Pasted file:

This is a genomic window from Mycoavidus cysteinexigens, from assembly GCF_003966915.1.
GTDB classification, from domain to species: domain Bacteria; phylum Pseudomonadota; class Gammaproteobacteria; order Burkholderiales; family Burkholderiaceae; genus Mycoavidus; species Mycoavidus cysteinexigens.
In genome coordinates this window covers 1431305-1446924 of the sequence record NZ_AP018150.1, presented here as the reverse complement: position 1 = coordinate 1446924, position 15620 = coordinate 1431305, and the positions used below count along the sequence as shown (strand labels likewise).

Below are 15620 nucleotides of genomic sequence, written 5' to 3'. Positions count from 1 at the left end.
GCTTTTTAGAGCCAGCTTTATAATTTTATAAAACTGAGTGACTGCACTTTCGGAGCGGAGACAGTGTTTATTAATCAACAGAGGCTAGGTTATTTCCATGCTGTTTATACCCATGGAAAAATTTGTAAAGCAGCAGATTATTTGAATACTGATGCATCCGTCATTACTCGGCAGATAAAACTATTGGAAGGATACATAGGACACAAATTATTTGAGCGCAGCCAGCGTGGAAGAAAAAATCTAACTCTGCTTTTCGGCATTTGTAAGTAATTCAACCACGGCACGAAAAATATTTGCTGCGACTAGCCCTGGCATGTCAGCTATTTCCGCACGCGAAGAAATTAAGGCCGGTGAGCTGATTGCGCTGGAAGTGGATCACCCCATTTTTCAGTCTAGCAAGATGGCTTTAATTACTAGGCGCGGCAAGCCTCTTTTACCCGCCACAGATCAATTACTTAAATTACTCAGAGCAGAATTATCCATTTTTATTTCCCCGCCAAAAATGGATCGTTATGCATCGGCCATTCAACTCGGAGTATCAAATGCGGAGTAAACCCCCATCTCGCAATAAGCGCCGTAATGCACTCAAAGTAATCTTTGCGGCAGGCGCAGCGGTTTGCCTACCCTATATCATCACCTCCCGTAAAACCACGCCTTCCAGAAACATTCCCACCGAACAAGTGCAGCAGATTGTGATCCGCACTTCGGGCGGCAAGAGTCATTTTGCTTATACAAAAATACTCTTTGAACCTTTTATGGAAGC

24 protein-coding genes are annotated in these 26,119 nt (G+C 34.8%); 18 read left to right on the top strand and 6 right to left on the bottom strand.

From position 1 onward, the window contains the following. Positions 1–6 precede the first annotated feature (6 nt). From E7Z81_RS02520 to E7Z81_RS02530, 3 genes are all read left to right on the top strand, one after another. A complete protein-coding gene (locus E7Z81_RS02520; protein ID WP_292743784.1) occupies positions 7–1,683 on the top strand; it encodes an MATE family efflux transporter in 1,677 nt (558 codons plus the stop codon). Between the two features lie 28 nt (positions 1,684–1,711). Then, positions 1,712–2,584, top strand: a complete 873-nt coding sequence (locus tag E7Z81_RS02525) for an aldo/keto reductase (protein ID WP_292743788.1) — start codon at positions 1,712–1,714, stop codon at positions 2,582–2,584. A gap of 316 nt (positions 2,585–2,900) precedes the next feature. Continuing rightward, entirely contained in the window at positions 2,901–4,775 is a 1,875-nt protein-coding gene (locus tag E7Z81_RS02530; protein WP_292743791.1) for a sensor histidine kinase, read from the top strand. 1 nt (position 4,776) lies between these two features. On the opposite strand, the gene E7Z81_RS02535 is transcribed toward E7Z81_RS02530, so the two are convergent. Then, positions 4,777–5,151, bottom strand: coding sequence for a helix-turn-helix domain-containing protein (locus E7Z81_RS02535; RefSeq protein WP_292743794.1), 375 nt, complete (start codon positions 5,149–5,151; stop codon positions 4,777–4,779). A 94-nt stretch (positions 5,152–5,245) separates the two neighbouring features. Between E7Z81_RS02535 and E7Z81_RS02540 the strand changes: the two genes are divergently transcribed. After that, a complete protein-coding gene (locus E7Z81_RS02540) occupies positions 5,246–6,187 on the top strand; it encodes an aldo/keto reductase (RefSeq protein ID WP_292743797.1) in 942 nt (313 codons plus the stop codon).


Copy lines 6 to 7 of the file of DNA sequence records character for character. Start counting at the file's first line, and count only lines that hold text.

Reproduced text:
24 protein-coding genes are annotated in these 26,119 nt (G+C 34.8%); 18 read left to right on the top strand and 6 right to left on the bottom strand.

From position 1 onward, the window contains the following. Positions 1–6 precede the first annotated feature (6 nt). From E7Z81_RS02520 to E7Z81_RS02530, 3 genes are all read left to right on the top strand, one after another. A complete protein-coding gene (locus E7Z81_RS02520; protein ID WP_292743784.1) occupies positions 7–1,683 on the top strand; it encodes an MATE family efflux transporter in 1,677 nt (558 codons plus the stop codon). Between the two features lie 28 nt (positions 1,684–1,711). Then, positions 1,712–2,584, top strand: a complete 873-nt coding sequence (locus tag E7Z81_RS02525) for an aldo/keto reductase (protein ID WP_292743788.1) — start codon at positions 1,712–1,714, stop codon at positions 2,582–2,584. A gap of 316 nt (positions 2,585–2,900) precedes the next feature. Continuing rightward, entirely contained in the window at positions 2,901–4,775 is a 1,875-nt protein-coding gene (locus tag E7Z81_RS02530; protein WP_292743791.1) for a sensor histidine kinase, read from the top strand. 1 nt (position 4,776) lies between these two features. On the opposite strand, the gene E7Z81_RS02535 is transcribed toward E7Z81_RS02530, so the two are convergent. Then, positions 4,777–5,151, bottom strand: coding sequence for a helix-turn-helix domain-containing protein (locus E7Z81_RS02535; RefSeq protein WP_292743794.1), 375 nt, complete (start codon positions 5,149–5,151; stop codon positions 4,777–4,779). A 94-nt stretch (positions 5,152–5,245) separates the two neighbouring features. Between E7Z81_RS02535 and E7Z81_RS02540 the strand changes: the two genes are divergently transcribed. After that, a complete protein-coding gene (locus E7Z81_RS02540) occupies positions 5,246–6,187 on the top strand; it encodes an aldo/keto reductase (RefSeq protein ID WP_292743797.1) in 942 nt (313 codons plus the stop codon).